Thornbury v. Maley

Annotate this Case

45 N.W.2d 576 (1951)

THORNBURY v. MALEY.

No. 47750.

Supreme Court of Iowa.

January 9, 1951.

*577 Bryant & Bryant, of Mason City and Hoffmann & Hoffmann, of Des Moines, for appellant.

*578 George D. Dunn, of Mason City, for appellee.

WENNERSTRUM, Chief Justice.

The plaintiff, administrator of the Estate of Joan Elizabeth Thornbury, deceased, brought an action against the administratrix of the Estate of Walter Maley, deceased, for damages resulting from the death of the plaintiff's intestate. It is claimed her death resulted from the reckless driving of a 1942 Buick automobile owned by Walter Maley, now deceased, and driven by Thomas Maley, his son. Young Maley was killed at the same time that the plaintiff's intestate met her death. A verdict of $11,250 was returned in favor of the plaintiff administrator. A motion for new trial was overruled and the defendant administratrix has appealed.

The accident which resulted in the death of the two young people occurred about 1 o'clock on the morning of June 14, 1948 on Highway 18 between the town of Ventura and the city of Clear Lake, Iowa. Thomas Maley was driving the car and Joan Thornbury was in the front seat with him. Hanford O'Leary and Joan Tracy were in the back seat of the Maley car. These young people had met earlier in the evening of June 13 and, according to the testimony, had driven to Mason City for the purpose of attending a picture show. Because of a waiting crowd and the contemplated delay in getting into the theater, they drove around for a while and then went to a golf driving range between Mason City and Clear Lake. Previously they had purchased twelve cans of beer at a filling station north of Mason City. They later drove to McIntosh State Park where they spent some time. There a portion of the beer was consumed by members of the party. They then started to return to a lake cottage where one of the members of the party lived. The accident occurred where there is a sharp curve in the road approximately one-half mile east of McIntosh State Park. There was a large road sign indicating where the road turns. The automobile failed to make this turn and struck trees some distance from the paved highway.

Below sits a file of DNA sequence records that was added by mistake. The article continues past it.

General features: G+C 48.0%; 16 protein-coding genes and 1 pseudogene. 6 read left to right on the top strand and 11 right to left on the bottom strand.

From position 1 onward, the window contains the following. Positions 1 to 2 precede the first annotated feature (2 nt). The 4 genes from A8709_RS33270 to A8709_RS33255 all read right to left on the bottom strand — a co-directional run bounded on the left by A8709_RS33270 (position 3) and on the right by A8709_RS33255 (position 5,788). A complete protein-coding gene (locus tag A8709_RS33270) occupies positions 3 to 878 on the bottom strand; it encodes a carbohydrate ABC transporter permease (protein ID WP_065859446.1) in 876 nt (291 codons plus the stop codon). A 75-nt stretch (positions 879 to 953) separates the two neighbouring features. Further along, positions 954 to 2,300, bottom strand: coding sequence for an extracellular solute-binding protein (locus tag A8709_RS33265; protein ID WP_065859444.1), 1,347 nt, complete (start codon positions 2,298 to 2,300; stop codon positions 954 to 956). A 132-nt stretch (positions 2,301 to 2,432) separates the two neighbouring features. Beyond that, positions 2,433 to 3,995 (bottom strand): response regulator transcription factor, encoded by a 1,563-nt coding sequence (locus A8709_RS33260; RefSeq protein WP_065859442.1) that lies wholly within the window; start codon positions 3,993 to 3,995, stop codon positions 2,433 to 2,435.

Evidence was introduced that showed the extent of the damage to the car and also injuries to the trees struck by it. Evidence was also presented which showed skid marks of an automobile just off the pavement and in the direction in which the Maley car had traveled from the pavement until it struck the trees. These skid marks were shown to continue for about fifteen feet from the paved highway. From the end of the skid marks to where the car stopped, the distance was between fifty and seventy feet. Alvin Ray Martin, a witness for the appellee, testified that he was fishing in Clear Lake approximately seven hundred feet off shore, that he heard the roar of an automobile, observed lights on it and then heard the crash. This witness gave an estimate of the speed at which the automobile was being driven, stating that it was his opinion that it was traveling at a speed of seventy-five or eighty miles per hour at the time of the accident. Another witness who was at the scene of the accident a short time after it occurred testified that he observed the speedometer of the wrecked automobile and that although somewhat crushed, it was stuck at eighty miles per hour. A witness, who is a service manager for a Buick dealer in Des Moines, testified that an impact on the dash would lock the needle at the speed at which the car was then going. It should be further stated that in connection with the appellee's case, evidence was presented showing that the examination of the blood samples taken from the body of Thomas Maley by the coroner disclosed that there were 101 milligrams of alcohol per 100 cubic centimeters of blood. The doctor, who made the analysis of the blood, testified that the judgment of a person would be impaired with this amount of alcohol in his system.